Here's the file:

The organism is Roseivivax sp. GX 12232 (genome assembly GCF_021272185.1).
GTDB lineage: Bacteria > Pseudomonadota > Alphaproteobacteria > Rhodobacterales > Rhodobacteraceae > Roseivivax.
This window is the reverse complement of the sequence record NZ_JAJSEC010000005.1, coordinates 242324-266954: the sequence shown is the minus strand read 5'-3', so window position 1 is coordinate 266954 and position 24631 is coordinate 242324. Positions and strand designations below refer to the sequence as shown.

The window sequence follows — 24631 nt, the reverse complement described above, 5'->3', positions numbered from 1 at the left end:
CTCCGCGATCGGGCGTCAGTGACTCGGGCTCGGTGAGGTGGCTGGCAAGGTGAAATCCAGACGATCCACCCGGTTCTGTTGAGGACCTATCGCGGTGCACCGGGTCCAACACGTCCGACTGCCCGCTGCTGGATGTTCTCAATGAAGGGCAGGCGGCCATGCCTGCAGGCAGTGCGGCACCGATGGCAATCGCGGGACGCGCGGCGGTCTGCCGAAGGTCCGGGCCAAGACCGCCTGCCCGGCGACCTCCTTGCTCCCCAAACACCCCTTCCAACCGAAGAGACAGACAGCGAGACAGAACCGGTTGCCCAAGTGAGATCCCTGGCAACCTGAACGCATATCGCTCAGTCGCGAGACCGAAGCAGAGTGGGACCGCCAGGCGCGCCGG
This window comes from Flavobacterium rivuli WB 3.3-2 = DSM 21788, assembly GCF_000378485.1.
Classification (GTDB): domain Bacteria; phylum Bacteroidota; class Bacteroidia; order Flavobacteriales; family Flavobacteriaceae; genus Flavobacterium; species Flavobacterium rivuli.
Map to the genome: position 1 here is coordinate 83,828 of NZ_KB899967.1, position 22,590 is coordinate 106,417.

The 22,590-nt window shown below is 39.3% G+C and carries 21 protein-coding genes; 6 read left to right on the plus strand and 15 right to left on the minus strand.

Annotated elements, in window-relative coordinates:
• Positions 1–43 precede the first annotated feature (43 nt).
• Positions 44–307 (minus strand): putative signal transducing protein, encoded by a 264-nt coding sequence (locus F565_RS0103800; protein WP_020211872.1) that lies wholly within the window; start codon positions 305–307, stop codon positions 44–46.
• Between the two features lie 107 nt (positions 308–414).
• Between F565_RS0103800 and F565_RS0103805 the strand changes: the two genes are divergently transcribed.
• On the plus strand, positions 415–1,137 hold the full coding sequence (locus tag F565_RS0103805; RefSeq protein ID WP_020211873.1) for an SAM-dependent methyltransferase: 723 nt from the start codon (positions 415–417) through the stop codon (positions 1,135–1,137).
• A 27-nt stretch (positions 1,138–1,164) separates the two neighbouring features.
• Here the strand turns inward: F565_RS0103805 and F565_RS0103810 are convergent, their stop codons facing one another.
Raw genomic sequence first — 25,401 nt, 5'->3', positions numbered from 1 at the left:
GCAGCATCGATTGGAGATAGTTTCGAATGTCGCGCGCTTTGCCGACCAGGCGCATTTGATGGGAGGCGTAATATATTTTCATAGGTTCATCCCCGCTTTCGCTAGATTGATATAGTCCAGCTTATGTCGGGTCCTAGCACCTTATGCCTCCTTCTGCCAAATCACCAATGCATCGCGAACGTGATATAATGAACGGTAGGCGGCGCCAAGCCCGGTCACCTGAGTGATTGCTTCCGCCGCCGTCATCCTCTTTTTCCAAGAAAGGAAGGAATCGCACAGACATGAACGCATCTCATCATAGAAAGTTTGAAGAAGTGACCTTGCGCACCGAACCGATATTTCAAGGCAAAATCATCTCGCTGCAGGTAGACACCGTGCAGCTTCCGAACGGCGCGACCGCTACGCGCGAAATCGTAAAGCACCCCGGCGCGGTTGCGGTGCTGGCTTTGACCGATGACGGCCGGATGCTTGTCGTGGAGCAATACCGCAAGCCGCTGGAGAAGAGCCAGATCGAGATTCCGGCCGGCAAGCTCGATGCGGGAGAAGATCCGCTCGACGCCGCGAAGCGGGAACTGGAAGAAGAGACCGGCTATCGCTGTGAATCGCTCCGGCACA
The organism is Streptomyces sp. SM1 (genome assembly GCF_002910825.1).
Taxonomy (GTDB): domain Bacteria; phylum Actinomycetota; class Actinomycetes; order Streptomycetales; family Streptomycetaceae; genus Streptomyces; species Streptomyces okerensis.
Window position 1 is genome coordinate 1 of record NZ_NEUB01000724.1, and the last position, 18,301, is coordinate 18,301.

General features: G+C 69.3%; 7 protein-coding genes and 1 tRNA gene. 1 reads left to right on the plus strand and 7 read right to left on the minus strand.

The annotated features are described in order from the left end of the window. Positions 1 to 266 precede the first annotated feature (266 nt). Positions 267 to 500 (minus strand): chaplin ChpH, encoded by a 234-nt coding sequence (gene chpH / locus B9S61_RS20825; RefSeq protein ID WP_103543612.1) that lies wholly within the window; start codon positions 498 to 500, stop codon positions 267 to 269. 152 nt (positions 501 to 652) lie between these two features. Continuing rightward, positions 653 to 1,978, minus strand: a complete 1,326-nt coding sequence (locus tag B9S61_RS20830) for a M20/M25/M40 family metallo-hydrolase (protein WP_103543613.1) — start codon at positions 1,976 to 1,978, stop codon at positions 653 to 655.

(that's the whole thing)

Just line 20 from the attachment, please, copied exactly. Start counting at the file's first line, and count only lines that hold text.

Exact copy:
The organism is Streptomyces sp. SM1 (genome assembly GCF_002910825.1).